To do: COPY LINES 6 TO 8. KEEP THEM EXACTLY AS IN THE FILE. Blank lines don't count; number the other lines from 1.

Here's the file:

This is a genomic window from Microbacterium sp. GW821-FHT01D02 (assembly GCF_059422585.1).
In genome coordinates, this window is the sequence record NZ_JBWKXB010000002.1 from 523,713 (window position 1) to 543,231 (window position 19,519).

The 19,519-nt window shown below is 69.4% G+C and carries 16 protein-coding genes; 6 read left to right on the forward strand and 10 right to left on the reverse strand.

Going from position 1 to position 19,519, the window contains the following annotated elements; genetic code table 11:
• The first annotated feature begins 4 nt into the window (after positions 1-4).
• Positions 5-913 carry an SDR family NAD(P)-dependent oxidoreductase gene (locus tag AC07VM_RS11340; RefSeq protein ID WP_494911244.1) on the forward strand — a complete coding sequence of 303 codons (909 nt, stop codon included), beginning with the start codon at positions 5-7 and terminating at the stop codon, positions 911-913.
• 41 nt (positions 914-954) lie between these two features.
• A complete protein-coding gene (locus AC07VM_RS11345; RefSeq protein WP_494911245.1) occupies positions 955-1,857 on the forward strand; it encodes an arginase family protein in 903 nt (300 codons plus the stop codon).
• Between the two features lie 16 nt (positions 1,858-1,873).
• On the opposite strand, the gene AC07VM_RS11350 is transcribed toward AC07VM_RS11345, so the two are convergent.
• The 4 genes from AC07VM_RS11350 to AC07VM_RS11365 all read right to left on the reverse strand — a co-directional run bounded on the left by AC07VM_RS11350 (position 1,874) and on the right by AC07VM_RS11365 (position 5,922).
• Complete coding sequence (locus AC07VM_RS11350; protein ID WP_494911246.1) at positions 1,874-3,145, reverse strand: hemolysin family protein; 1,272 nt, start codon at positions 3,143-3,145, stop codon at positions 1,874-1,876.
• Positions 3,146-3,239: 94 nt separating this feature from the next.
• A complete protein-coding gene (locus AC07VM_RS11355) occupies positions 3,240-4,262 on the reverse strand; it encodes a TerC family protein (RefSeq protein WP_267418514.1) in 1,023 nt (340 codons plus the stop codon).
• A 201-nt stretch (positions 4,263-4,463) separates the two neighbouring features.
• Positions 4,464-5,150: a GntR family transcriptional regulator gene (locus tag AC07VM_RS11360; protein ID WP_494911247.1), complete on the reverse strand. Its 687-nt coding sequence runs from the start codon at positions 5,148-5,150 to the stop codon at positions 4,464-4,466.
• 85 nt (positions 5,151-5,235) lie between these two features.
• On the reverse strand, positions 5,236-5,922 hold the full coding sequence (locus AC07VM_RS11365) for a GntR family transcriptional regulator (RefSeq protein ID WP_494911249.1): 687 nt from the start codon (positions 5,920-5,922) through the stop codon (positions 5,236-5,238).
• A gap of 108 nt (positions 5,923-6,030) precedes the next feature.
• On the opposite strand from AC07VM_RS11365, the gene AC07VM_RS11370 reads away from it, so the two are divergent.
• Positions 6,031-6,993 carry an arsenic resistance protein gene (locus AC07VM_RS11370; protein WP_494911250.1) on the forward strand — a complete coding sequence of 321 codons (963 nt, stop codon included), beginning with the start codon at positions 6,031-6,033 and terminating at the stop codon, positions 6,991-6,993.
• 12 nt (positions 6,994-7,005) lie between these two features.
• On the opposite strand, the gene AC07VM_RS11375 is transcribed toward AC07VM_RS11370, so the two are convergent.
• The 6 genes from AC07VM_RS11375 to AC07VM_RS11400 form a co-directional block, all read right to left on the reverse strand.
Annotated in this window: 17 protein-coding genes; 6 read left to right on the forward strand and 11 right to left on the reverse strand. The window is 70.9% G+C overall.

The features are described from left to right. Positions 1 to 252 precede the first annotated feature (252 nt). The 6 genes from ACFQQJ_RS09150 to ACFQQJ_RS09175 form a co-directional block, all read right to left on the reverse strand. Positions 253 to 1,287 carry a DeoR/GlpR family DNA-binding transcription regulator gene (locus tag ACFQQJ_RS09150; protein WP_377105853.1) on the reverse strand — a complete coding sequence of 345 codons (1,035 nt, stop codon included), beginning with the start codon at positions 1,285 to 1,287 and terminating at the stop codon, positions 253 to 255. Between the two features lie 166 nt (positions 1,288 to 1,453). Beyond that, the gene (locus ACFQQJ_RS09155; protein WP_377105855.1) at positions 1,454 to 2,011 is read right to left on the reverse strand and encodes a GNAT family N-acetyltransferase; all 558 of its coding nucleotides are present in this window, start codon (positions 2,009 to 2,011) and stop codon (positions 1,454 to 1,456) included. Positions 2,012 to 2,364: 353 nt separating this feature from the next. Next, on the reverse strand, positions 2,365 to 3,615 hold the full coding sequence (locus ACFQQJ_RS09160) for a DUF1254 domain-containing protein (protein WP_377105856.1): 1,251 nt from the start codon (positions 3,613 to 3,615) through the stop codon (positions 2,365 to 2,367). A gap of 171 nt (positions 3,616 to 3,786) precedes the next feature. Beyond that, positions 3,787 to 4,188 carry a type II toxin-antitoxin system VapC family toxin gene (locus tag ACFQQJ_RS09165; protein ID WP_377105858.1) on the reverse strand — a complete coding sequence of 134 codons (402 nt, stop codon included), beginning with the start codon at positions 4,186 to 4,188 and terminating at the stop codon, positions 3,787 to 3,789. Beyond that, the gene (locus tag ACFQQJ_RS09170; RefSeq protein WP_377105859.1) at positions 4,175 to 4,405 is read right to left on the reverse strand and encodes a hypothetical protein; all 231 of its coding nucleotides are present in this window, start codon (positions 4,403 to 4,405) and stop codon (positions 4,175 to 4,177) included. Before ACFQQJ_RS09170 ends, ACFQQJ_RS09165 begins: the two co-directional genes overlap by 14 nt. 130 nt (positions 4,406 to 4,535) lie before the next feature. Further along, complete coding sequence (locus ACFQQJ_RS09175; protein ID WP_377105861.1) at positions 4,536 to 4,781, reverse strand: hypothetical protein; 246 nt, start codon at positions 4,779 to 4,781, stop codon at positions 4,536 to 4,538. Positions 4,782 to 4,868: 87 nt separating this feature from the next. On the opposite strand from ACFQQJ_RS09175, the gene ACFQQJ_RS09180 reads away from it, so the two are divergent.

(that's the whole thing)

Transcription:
• Positions 5-913 carry an SDR family NAD(P)-dependent oxidoreductase gene (locus tag AC07VM_RS11340; RefSeq protein ID WP_494911244.1) on the forward strand — a complete coding sequence of 303 codons (909 nt, stop codon included), beginning with the start codon at positions 5-7 and terminating at the stop codon, positions 911-913.
• 41 nt (positions 914-954) lie between these two features.
• A complete protein-coding gene (locus AC07VM_RS11345; RefSeq protein WP_494911245.1) occupies positions 955-1,857 on the forward strand; it encodes an arginase family protein in 903 nt (300 codons plus the stop codon).